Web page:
Linklater: Yeah, bad acting equals bad script.
Delpy: If you act too acted, this dialogue might not necessarily work. So you have to be careful because I can deliver something that is written in that genre, but it’s half the work. And some people assume it’s improvised. It’s very written.
Linklater: We’re trying to create an impression in the viewer’s mind that you’ve been dropped in to their reality.
What sort of research or character backstory writing do you do for what happens between the films?
Linklater: You want to sprinkle in the last nine years throughout the movie.
Delpy: Without feeling expository.
Linklater: Even the way they touch each other, the way they’re comfortable with each other.
It’s not something where you have a shared document where you keep track what happens between the films?
Linklater: No. We don’t think about these films for five years. We’re in radio silence land right now on the next one.
How do bring your own personal experiences to the film?
Delpy: Well, we’re not that different in our functioning.
Linklater: Jesse and Céline are pretty ordinary. They’re not out of the statistical norms of most people their age.
Delpy: I have so many girlfriends who have a very different life from me, and they see the film and they’re like, “Oh my god, it’s like my life.”
Hawke: People say, “Did you put a tape recorder in my house?”
Linklater: You just witness the world.
Delpy: Things you’ve thought of saying in a relationship that you didn’t say in a fight. Things you wish you had said, like that line about the little fairies. I’ve always wanted to say that.
What’s the line?
Hawke: Men believe in little fairies that sunscreen the kids, do the dishes…
Linklater: Make the fucking Greek salad that you eat like a pig.
Delpy: I’ve always dreamt of saying that line, and in a way, I put it in a film so I said it to Jesse.
Linklater: It comes from everywhere. It’s personal. It’s stuff you hear. It’s stuff you make up.
Delpy: But in my real life, I never said that because I never felt the right time to say it, but in a movie, you can look for things, make up things you would like to say, and also be inspired by other people. I’ve been a witness of a couple that have been together for 35 years, as a child, my parents. I have lots of examples of what people go through. It’s interesting because you can draw from everything.
Linklater: We’re lucky on these films because the construction of it is going for a certain kind of honesty. So many romantic films—they’re kind of built on an artifice that we have tried never to really abide by too much. We have some mythic audience in our mind that would appreciate the unvarnished honesty of the darker moments of a relationship. I’d say we can do things that another kind of film couldn’t support. We’ve constructed our support all kinds of ugly and dissonant things that would fracture like any other kind of romantic film because our foundation’s just different. That’s great for us. We don’t have to spend a lot of time thinking about, “Oh our audience won’t like Céline if she says this or our audience won’t like Jesse.” We’ll lose ‘em! We’ll lose our audience if we do this or that.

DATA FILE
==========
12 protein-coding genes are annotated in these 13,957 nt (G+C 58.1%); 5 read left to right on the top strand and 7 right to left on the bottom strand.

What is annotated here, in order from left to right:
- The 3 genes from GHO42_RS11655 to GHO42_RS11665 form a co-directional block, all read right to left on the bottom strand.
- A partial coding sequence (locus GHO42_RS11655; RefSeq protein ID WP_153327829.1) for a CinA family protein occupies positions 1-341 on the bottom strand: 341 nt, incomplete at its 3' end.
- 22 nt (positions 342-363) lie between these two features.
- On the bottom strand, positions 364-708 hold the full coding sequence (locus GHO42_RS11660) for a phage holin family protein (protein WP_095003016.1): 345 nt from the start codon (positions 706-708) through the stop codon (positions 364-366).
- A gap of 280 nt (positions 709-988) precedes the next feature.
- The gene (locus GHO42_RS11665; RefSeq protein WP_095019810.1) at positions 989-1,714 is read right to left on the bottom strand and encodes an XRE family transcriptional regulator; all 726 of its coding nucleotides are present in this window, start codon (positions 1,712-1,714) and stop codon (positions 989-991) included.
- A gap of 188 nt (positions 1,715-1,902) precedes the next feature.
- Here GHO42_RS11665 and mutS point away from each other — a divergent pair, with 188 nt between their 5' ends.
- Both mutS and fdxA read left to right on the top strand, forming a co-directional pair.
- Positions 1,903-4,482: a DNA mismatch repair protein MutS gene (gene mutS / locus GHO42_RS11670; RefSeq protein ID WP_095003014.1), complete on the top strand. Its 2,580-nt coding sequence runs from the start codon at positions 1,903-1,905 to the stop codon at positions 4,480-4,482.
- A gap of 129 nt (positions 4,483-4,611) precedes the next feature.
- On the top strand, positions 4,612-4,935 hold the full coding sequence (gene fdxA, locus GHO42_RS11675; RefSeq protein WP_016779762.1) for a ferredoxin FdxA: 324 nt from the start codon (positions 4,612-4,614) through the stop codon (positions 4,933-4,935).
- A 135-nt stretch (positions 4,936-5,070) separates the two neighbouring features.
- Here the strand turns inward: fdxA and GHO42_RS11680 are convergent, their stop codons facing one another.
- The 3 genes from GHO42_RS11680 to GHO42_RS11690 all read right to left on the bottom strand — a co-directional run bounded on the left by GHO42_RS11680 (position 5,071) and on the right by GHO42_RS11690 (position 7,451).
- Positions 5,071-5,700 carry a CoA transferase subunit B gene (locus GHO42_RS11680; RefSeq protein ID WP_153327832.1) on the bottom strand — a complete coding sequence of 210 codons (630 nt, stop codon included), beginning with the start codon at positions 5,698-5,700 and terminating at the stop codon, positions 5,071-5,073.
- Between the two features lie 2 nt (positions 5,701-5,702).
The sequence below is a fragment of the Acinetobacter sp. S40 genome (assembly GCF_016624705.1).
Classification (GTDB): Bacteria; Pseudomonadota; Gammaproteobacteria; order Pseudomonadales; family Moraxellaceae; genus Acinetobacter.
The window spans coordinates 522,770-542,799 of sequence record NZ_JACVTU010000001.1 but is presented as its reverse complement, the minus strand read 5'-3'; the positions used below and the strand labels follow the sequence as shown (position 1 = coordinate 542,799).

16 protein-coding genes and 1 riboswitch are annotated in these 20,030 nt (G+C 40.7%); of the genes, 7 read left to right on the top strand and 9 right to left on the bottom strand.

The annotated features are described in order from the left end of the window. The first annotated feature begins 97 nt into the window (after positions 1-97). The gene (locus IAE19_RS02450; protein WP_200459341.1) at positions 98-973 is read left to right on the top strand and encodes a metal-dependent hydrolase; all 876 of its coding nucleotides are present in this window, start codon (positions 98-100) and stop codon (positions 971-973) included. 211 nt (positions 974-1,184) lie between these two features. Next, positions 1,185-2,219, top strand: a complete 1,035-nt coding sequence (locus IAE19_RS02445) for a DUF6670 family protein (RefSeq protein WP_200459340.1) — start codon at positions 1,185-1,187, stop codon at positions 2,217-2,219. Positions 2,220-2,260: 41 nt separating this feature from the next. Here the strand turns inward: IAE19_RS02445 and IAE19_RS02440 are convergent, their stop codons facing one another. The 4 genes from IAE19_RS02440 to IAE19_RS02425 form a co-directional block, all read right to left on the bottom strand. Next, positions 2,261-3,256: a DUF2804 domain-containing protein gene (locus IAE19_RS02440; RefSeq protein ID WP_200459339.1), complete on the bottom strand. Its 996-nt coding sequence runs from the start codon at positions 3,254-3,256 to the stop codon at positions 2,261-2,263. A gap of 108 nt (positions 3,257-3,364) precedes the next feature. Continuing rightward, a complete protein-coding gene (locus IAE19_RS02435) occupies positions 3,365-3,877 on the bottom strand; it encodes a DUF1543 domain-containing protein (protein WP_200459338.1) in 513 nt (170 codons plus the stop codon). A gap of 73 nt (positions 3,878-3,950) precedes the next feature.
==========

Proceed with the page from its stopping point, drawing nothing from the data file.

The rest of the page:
Delpy: On a regular film, I would have said, “Why does she keep on going to fight? Why does she do this?” When people do things not necessarily because of a logical background functioning. People do shit all the time that’s not explainable. If you’re obsessed with your child getting hurt, is it because you lost a child when you were younger? No! It’s just because some people are obsessed with their child getting hurt. And people have to put these explanations. It’s heavy. It’s like a big cake with too much fucking cream. It makes me sick. So many movies, I’m like why did you have to add the fucking background story of the cop being fucked up because he was ass-raped or shit like that? Why do you have to have all that background story?
Hawke: You see the screenwriter working.
Linklater: There is a kind of movie that that works for. We’re not interested in that.
Delpy: It’s never very original.
The type of relationship that Céline and Jesse have is very rare today, with so much social media and texting. And there’s that young couple in the dinner scene who mirror Jesse and Céline, except they have Facebook.
Linklater: You can have long distance relationships now. I remember when I went off to college, all the guys who had girlfriends back home, they didn’t make it through college. There’s just so much distraction. But I think it’s different now. You can text. Phone calls were so expensive.
Hawke: You’re so real to each other because you’re texting, you’re sending videos. You’re constantly in touch.
Linklater: It’s the end of an era.
So will we see Jesse and Céline again in nine years?
Delpy: We don’t know yet? They might not be alive.
Linklater: We’re enjoying the not rushing in part. It’s kind of an intense thing when we do these.
Hawke: Maybe we do another one in 20 years or something.
Linklater: Or 40.
Hawke: How old will I be in 40 years? 83.
Linklater: That’s still a vibrant age.
Hawke: Well, with Viagra.